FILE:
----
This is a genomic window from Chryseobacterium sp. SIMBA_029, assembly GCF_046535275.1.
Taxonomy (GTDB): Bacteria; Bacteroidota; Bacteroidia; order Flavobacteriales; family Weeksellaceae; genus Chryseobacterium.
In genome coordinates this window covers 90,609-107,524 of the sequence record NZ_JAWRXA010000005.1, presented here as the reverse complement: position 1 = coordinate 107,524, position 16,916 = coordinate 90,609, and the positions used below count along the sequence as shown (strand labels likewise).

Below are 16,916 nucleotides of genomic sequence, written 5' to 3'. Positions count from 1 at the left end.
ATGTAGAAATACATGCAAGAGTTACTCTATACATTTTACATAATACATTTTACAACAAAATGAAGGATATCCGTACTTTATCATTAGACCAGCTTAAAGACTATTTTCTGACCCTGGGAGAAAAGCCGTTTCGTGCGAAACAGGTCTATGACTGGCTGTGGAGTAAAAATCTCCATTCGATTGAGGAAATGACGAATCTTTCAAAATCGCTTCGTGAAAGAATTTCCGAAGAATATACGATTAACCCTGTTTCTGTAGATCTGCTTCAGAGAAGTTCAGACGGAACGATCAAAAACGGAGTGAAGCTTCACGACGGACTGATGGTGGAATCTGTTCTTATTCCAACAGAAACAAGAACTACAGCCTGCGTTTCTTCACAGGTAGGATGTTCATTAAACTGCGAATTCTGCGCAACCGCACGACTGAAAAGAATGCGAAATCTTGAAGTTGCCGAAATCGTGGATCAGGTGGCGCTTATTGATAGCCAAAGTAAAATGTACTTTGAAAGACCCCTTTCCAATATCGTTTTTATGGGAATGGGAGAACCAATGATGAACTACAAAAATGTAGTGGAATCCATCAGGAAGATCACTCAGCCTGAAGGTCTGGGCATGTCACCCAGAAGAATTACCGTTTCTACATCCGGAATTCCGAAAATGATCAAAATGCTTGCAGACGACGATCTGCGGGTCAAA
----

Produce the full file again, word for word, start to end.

This is a genomic window from Chryseobacterium sp. SIMBA_029, assembly GCF_046535275.1.
Taxonomy (GTDB): Bacteria; Bacteroidota; Bacteroidia; order Flavobacteriales; family Weeksellaceae; genus Chryseobacterium.
In genome coordinates this window covers 90,609-107,524 of the sequence record NZ_JAWRXA010000005.1, presented here as the reverse complement: position 1 = coordinate 107,524, position 16,916 = coordinate 90,609, and the positions used below count along the sequence as shown (strand labels likewise).

Below are 16,916 nucleotides of genomic sequence, written 5' to 3'. Positions count from 1 at the left end.
ATGTAGAAATACATGCAAGAGTTACTCTATACATTTTACATAATACATTTTACAACAAAATGAAGGATATCCGTACTTTATCATTAGACCAGCTTAAAGACTATTTTCTGACCCTGGGAGAAAAGCCGTTTCGTGCGAAACAGGTCTATGACTGGCTGTGGAGTAAAAATCTCCATTCGATTGAGGAAATGACGAATCTTTCAAAATCGCTTCGTGAAAGAATTTCCGAAGAATATACGATTAACCCTGTTTCTGTAGATCTGCTTCAGAGAAGTTCAGACGGAACGATCAAAAACGGAGTGAAGCTTCACGACGGACTGATGGTGGAATCTGTTCTTATTCCAACAGAAACAAGAACTACAGCCTGCGTTTCTTCACAGGTAGGATGTTCATTAAACTGCGAATTCTGCGCAACCGCACGACTGAAAAGAATGCGAAATCTTGAAGTTGCCGAAATCGTGGATCAGGTGGCGCTTATTGATAGCCAAAGTAAAATGTACTTTGAAAGACCCCTTTCCAATATCGTTTTTATGGGAATGGGAGAACCAATGATGAACTACAAAAATGTAGTGGAATCCATCAGGAAGATCACTCAGCCTGAAGGTCTGGGCATGTCACCCAGAAGAATTACCGTTTCTACATCCGGAATTCCGAAAATGATCAAAATGCTTGCAGACGACGATCTGCGGGTCAAA